Previous installments in the Times "iEconomy" series accused Apple of sidestepping taxes, and also profiled the "human costs" of assembly of Apple's devices in China. The series has included anonymous comments from former Apple executives who claimed that the company has known about "labor abuses" in supplier factories for years without requiring that they be addressed.

That story prompted Apple Chief Executive Tim Cook to lash out in an e-mail to employees, in which he said "any suggestion that we don't care is patently false and offensive."

"We will continue to dig deeper, and we will undoubtedly find more issues," Cook wrote. "What we will not do — and never have done — is stand still or turn a blind eye to problems in our supply chain. On this you have my word."
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Comments

  • Reply 1 of 130
    tallest skiltallest skil Posts: 43,399member
    Funny how Apple is doing so horribly at Chinese work conditions after having just drastically improved Chinese work conditions.

    Funny how Apple is putting out so much pollution after having just building the green energy plant for its servers.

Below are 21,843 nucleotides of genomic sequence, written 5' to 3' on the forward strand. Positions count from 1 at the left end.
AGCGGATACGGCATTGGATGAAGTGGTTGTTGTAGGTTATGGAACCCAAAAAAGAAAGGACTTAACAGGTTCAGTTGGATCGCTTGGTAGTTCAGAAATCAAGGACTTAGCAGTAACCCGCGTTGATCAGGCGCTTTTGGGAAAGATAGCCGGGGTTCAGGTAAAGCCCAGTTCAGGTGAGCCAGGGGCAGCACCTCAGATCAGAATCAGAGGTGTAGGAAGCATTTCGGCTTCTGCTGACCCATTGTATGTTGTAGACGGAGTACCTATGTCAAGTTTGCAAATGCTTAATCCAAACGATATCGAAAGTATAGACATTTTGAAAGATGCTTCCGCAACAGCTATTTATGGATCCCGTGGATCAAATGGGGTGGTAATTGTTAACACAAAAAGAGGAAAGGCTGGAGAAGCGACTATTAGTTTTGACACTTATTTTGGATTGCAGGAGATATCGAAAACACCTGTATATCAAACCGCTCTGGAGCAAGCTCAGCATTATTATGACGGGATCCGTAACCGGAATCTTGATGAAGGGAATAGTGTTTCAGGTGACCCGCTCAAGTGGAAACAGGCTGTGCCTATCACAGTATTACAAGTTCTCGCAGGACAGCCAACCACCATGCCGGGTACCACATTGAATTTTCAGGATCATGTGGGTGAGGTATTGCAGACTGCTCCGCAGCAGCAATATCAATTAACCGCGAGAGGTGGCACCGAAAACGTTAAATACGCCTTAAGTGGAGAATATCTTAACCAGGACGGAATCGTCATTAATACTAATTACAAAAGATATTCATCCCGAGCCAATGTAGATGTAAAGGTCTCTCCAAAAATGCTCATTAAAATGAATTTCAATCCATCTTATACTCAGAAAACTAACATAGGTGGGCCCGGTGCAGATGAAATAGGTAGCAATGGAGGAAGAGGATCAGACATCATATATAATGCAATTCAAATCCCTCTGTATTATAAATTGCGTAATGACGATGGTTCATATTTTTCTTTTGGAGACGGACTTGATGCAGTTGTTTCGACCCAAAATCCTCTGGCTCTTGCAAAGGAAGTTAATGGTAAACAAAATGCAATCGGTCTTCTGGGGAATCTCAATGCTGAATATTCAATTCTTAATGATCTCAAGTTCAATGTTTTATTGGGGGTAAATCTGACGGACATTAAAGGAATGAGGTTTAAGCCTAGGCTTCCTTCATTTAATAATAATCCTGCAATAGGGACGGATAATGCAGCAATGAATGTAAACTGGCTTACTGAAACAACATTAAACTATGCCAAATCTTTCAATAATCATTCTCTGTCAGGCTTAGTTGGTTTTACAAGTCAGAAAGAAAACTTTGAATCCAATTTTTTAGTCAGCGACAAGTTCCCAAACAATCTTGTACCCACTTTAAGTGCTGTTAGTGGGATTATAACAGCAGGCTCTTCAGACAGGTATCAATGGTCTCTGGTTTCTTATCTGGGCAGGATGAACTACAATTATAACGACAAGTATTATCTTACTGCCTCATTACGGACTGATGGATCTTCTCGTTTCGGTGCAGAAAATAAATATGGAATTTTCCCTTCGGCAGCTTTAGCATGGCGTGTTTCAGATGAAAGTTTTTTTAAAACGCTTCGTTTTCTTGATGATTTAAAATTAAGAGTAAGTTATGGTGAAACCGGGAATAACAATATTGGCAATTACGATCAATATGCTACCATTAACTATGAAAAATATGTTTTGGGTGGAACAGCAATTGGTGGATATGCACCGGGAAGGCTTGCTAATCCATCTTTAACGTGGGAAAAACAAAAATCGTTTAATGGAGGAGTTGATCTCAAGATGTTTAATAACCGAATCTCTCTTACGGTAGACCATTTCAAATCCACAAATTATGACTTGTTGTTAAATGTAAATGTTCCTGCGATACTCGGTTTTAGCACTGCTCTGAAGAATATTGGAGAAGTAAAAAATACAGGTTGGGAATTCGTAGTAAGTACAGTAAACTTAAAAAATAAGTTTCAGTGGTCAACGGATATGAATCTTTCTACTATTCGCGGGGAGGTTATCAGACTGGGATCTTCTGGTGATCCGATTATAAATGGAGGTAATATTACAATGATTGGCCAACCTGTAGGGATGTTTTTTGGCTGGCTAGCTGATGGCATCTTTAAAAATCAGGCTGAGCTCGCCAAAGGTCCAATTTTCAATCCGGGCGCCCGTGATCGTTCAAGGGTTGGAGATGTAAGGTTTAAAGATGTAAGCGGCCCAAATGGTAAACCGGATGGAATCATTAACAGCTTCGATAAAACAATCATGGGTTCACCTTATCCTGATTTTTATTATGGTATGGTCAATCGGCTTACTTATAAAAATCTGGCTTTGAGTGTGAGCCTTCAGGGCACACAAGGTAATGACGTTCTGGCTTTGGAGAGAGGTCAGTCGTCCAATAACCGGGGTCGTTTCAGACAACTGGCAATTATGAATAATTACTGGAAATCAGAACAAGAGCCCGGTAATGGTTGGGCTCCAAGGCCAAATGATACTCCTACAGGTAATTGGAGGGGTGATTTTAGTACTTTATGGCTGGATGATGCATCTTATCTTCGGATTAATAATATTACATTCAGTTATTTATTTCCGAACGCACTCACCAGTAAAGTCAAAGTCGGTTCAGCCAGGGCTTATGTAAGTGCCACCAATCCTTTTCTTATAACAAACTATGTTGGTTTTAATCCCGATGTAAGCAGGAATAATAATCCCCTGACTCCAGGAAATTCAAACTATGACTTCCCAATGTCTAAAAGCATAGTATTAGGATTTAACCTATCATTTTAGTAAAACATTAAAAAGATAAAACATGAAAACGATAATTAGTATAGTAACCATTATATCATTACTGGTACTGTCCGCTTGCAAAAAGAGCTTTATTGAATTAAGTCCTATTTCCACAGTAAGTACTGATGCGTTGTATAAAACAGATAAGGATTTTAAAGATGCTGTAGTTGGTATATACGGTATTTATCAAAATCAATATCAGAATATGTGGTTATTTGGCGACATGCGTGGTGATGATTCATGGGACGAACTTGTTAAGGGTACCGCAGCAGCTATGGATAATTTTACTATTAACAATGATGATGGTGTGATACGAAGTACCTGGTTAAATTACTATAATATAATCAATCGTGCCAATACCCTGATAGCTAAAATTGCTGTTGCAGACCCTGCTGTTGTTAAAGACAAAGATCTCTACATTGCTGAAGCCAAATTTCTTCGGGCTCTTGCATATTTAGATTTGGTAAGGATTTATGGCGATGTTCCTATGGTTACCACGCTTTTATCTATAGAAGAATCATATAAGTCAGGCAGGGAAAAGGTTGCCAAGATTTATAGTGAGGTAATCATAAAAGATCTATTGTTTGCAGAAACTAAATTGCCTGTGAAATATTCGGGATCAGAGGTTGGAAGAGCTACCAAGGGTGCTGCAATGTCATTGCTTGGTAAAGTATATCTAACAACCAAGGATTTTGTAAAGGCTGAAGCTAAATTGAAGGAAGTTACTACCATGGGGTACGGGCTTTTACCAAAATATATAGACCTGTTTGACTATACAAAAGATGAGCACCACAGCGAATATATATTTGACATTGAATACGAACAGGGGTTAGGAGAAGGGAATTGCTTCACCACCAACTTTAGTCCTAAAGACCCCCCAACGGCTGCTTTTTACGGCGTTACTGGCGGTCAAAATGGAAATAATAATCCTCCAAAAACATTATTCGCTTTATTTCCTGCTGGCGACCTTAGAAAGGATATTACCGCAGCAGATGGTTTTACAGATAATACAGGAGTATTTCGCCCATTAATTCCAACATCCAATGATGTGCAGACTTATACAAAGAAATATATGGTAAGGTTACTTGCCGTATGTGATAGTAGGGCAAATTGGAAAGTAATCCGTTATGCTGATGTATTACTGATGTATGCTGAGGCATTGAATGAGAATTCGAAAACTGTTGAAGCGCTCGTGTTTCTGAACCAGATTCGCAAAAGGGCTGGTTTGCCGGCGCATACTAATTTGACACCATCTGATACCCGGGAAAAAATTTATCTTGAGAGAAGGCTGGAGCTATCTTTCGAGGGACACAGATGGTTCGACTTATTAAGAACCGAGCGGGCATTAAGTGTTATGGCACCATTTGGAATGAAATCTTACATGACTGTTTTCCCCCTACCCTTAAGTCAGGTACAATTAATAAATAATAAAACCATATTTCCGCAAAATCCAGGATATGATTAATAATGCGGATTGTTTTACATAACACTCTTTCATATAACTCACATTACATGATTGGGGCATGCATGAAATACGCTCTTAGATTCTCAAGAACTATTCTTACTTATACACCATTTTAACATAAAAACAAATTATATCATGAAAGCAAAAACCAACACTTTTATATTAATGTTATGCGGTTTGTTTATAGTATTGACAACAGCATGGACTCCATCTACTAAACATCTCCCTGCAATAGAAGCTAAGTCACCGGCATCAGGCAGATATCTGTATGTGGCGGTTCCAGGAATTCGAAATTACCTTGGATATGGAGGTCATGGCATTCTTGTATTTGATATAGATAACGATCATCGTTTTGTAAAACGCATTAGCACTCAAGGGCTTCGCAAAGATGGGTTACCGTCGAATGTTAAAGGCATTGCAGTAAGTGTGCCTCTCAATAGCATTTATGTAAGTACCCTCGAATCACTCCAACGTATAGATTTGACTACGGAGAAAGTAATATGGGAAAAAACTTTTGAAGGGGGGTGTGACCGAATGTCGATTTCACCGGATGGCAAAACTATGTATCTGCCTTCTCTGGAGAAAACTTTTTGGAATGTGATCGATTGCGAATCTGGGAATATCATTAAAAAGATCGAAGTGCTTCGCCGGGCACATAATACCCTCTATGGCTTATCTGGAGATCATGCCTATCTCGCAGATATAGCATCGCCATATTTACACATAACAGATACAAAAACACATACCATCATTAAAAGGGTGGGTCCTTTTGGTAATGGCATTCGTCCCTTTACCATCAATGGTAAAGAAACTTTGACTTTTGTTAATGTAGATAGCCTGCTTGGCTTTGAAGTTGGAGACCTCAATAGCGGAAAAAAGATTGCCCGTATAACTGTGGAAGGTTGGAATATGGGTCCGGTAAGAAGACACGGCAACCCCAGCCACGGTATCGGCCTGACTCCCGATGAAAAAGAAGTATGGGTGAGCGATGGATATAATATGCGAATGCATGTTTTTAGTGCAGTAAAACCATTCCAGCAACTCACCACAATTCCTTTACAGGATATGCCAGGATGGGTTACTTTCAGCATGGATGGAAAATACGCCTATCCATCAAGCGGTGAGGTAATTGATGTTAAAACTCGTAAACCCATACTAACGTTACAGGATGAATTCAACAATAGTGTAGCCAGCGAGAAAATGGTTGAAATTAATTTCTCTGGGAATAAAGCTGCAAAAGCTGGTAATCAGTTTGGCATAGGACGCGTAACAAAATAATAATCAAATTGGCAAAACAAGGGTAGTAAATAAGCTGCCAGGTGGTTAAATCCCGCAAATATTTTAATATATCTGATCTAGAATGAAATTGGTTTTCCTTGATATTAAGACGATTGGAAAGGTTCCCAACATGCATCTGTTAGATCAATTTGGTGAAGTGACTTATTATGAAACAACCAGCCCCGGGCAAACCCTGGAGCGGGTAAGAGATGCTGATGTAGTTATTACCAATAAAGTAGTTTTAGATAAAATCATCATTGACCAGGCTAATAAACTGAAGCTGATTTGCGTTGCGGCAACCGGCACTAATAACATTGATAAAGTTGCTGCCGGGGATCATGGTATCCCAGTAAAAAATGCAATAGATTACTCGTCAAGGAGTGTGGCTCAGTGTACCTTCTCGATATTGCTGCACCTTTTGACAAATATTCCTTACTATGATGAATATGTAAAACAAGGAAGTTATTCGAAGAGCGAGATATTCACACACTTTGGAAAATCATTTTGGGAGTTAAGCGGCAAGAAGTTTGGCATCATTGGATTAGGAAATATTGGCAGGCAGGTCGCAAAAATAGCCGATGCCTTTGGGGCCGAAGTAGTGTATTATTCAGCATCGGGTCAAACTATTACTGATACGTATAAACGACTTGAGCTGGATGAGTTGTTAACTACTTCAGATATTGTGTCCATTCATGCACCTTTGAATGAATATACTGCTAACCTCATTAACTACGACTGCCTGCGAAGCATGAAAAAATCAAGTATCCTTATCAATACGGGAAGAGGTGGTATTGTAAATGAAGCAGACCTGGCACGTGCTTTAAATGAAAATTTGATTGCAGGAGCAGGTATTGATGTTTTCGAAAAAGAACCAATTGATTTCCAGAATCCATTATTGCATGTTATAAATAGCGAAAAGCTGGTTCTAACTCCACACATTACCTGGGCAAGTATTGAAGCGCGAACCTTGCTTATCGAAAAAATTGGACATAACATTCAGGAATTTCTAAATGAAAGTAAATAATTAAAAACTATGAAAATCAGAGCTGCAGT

Funny how Apple is short-changing its retail employees after having just drastically increased pay for retail employees.

    Why can't we get some overseeing body to shut down these idiots in the media? That wouldn't be stifling free speech. It would be stifling lies.
  • Reply 2 of 130
    mj webmj web Posts: 918member


    Why no link to the OG NY Times story, AI?

  • Reply 3 of 130
    nagrommenagromme Posts: 2,834member


    I think I know how this one goes:


     


    1. Apple sees problem.


     


    2. Apple improves problem.


     


    3. Media sees problem and sells ads with it.


     


    4. Minor public outcry about problem.


     


    5. Media inflates minor outcry into supposed scandal.


     


    6. Media makes minor footnote about Apple's improvement.


     


    7. Public believes Apple's improvement was only because they were forced into it.


     


    8. ???


     


    9. Media and Apple competitors profit.

  • Reply 4 of 130


    The NYT has clearly made it their mission to create and spread the "Apple-is-evil" meme.  


     


    As "Tallest Skil" notes, reality does not have anything to do with what the "media" writes.  They are on their mission, facts be damned.

  • Reply 5 of 130
    gtrgtr Posts: 3,231member
    The NYT has clearly made it their mission to create and spread the "Apple-is-evil" meme.  

    As "Tallest Skil" notes, reality does not have anything to do with what the "media" writes.  They are on their mission, facts be damned.

    The NYT definitely has been running with a lot of negative press about Apple recently.